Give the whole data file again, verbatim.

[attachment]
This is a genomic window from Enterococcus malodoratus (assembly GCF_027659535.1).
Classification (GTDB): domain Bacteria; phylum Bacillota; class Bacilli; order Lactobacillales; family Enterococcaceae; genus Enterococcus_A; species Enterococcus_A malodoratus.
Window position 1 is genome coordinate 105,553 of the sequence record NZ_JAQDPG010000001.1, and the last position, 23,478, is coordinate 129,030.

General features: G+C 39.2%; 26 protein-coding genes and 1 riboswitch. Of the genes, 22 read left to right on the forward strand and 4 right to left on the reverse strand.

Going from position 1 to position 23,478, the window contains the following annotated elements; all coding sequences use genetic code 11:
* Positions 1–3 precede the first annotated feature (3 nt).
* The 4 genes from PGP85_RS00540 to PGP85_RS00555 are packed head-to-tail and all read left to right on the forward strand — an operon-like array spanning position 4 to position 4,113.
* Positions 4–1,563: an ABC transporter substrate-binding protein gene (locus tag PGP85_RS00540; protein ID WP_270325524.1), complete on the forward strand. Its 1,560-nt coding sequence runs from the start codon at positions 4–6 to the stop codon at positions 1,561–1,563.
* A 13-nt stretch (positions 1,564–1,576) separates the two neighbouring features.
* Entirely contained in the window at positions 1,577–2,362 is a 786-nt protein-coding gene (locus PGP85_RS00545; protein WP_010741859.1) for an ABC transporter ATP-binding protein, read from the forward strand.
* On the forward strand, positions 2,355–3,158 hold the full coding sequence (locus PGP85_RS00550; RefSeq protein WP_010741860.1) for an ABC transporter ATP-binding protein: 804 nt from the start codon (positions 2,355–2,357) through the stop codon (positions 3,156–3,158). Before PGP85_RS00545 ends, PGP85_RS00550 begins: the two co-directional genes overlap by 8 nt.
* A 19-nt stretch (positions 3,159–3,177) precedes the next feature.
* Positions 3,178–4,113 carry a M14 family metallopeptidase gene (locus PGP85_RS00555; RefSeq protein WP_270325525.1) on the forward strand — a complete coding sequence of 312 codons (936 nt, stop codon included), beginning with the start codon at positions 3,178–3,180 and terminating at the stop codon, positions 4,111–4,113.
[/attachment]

This is a genomic window from Enterococcus malodoratus (assembly GCF_027659535.1).
Classification (GTDB): domain Bacteria; phylum Bacillota; class Bacilli; order Lactobacillales; family Enterococcaceae; genus Enterococcus_A; species Enterococcus_A malodoratus.
Window position 1 is genome coordinate 105,553 of the sequence record NZ_JAQDPG010000001.1, and the last position, 23,478, is coordinate 129,030.

General features: G+C 39.2%; 26 protein-coding genes and 1 riboswitch. Of the genes, 22 read left to right on the forward strand and 4 right to left on the reverse strand.

Going from position 1 to position 23,478, the window contains the following annotated elements; all coding sequences use genetic code 11:
* Positions 1–3 precede the first annotated feature (3 nt).
* The 4 genes from PGP85_RS00540 to PGP85_RS00555 are packed head-to-tail and all read left to right on the forward strand — an operon-like array spanning position 4 to position 4,113.
* Positions 4–1,563: an ABC transporter substrate-binding protein gene (locus tag PGP85_RS00540; protein ID WP_270325524.1), complete on the forward strand. Its 1,560-nt coding sequence runs from the start codon at positions 4–6 to the stop codon at positions 1,561–1,563.
* A 13-nt stretch (positions 1,564–1,576) separates the two neighbouring features.
* Entirely contained in the window at positions 1,577–2,362 is a 786-nt protein-coding gene (locus PGP85_RS00545; protein WP_010741859.1) for an ABC transporter ATP-binding protein, read from the forward strand.
* On the forward strand, positions 2,355–3,158 hold the full coding sequence (locus PGP85_RS00550; RefSeq protein WP_010741860.1) for an ABC transporter ATP-binding protein: 804 nt from the start codon (positions 2,355–2,357) through the stop codon (positions 3,156–3,158). Before PGP85_RS00545 ends, PGP85_RS00550 begins: the two co-directional genes overlap by 8 nt.
* A 19-nt stretch (positions 3,159–3,177) precedes the next feature.
* Positions 3,178–4,113 carry a M14 family metallopeptidase gene (locus PGP85_RS00555; RefSeq protein WP_270325525.1) on the forward strand — a complete coding sequence of 312 codons (936 nt, stop codon included), beginning with the start codon at positions 3,178–3,180 and terminating at the stop codon, positions 4,111–4,113.